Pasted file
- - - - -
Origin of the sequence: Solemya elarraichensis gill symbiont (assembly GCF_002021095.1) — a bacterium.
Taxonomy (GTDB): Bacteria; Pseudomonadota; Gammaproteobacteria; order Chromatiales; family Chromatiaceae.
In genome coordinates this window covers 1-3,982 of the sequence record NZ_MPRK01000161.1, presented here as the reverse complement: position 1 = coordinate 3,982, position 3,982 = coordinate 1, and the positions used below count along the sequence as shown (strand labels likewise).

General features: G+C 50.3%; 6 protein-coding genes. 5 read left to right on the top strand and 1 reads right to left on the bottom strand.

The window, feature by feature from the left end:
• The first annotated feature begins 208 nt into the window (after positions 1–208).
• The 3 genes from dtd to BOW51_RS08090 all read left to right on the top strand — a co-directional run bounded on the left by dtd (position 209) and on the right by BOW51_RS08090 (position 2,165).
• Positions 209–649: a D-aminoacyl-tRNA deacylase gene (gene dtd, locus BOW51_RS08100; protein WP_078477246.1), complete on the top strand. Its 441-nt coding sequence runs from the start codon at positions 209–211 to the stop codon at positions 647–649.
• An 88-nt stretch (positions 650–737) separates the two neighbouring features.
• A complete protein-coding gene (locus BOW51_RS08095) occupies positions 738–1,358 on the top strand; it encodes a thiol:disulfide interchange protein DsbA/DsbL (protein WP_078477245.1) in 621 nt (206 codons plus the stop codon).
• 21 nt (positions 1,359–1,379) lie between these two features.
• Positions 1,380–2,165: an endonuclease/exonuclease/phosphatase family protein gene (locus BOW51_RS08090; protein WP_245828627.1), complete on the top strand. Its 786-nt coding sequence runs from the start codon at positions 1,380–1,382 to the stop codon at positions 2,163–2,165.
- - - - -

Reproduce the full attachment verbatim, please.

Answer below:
Origin of the sequence: Solemya elarraichensis gill symbiont (assembly GCF_002021095.1) — a bacterium.
Taxonomy (GTDB): Bacteria; Pseudomonadota; Gammaproteobacteria; order Chromatiales; family Chromatiaceae.
In genome coordinates this window covers 1-3,982 of the sequence record NZ_MPRK01000161.1, presented here as the reverse complement: position 1 = coordinate 3,982, position 3,982 = coordinate 1, and the positions used below count along the sequence as shown (strand labels likewise).

General features: G+C 50.3%; 6 protein-coding genes. 5 read left to right on the top strand and 1 reads right to left on the bottom strand.

The window, feature by feature from the left end:
• The first annotated feature begins 208 nt into the window (after positions 1–208).
• The 3 genes from dtd to BOW51_RS08090 all read left to right on the top strand — a co-directional run bounded on the left by dtd (position 209) and on the right by BOW51_RS08090 (position 2,165).
• Positions 209–649: a D-aminoacyl-tRNA deacylase gene (gene dtd, locus BOW51_RS08100; protein WP_078477246.1), complete on the top strand. Its 441-nt coding sequence runs from the start codon at positions 209–211 to the stop codon at positions 647–649.
• An 88-nt stretch (positions 650–737) separates the two neighbouring features.
• A complete protein-coding gene (locus BOW51_RS08095) occupies positions 738–1,358 on the top strand; it encodes a thiol:disulfide interchange protein DsbA/DsbL (protein WP_078477245.1) in 621 nt (206 codons plus the stop codon).
• 21 nt (positions 1,359–1,379) lie between these two features.
• Positions 1,380–2,165: an endonuclease/exonuclease/phosphatase family protein gene (locus BOW51_RS08090; protein WP_245828627.1), complete on the top strand. Its 786-nt coding sequence runs from the start codon at positions 1,380–1,382 to the stop codon at positions 2,163–2,165.